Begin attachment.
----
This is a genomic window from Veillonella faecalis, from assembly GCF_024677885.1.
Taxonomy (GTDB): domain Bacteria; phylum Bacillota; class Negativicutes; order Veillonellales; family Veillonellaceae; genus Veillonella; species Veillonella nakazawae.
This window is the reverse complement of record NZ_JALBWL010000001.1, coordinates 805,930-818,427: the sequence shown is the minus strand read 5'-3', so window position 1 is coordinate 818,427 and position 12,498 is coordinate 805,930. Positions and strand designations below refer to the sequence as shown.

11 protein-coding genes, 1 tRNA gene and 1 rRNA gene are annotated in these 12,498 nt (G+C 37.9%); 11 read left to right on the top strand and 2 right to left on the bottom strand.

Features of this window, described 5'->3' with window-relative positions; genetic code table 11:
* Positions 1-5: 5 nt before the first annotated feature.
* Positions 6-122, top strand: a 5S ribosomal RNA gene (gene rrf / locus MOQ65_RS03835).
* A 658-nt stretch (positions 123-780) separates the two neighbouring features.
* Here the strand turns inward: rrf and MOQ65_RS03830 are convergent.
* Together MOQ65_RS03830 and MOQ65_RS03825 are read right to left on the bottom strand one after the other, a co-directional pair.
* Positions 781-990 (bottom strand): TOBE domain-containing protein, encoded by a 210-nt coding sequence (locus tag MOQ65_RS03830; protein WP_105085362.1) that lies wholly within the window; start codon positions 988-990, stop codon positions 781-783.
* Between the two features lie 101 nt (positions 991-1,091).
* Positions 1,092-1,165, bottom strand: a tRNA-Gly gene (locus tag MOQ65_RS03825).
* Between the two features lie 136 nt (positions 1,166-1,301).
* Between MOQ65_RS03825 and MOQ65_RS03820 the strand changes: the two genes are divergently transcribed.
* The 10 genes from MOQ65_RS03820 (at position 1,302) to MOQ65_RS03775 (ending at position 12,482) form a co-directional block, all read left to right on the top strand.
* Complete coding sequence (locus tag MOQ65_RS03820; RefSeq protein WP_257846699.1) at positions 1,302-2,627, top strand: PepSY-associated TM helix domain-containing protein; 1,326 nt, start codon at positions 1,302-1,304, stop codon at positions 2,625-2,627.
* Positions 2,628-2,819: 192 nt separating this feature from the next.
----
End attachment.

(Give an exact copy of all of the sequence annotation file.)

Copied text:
This is a genomic window from Veillonella faecalis, from assembly GCF_024677885.1.
Taxonomy (GTDB): domain Bacteria; phylum Bacillota; class Negativicutes; order Veillonellales; family Veillonellaceae; genus Veillonella; species Veillonella nakazawae.
This window is the reverse complement of record NZ_JALBWL010000001.1, coordinates 805,930-818,427: the sequence shown is the minus strand read 5'-3', so window position 1 is coordinate 818,427 and position 12,498 is coordinate 805,930. Positions and strand designations below refer to the sequence as shown.

11 protein-coding genes, 1 tRNA gene and 1 rRNA gene are annotated in these 12,498 nt (G+C 37.9%); 11 read left to right on the top strand and 2 right to left on the bottom strand.

Features of this window, described 5'->3' with window-relative positions; genetic code table 11:
* Positions 1-5: 5 nt before the first annotated feature.
* Positions 6-122, top strand: a 5S ribosomal RNA gene (gene rrf / locus MOQ65_RS03835).
* A 658-nt stretch (positions 123-780) separates the two neighbouring features.
* Here the strand turns inward: rrf and MOQ65_RS03830 are convergent.
* Together MOQ65_RS03830 and MOQ65_RS03825 are read right to left on the bottom strand one after the other, a co-directional pair.
* Positions 781-990 (bottom strand): TOBE domain-containing protein, encoded by a 210-nt coding sequence (locus tag MOQ65_RS03830; protein WP_105085362.1) that lies wholly within the window; start codon positions 988-990, stop codon positions 781-783.
* Between the two features lie 101 nt (positions 991-1,091).
* Positions 1,092-1,165, bottom strand: a tRNA-Gly gene (locus tag MOQ65_RS03825).
* Between the two features lie 136 nt (positions 1,166-1,301).
* Between MOQ65_RS03825 and MOQ65_RS03820 the strand changes: the two genes are divergently transcribed.
* The 10 genes from MOQ65_RS03820 (at position 1,302) to MOQ65_RS03775 (ending at position 12,482) form a co-directional block, all read left to right on the top strand.
* Complete coding sequence (locus tag MOQ65_RS03820; RefSeq protein WP_257846699.1) at positions 1,302-2,627, top strand: PepSY-associated TM helix domain-containing protein; 1,326 nt, start codon at positions 1,302-1,304, stop codon at positions 2,625-2,627.
* Positions 2,628-2,819: 192 nt separating this feature from the next.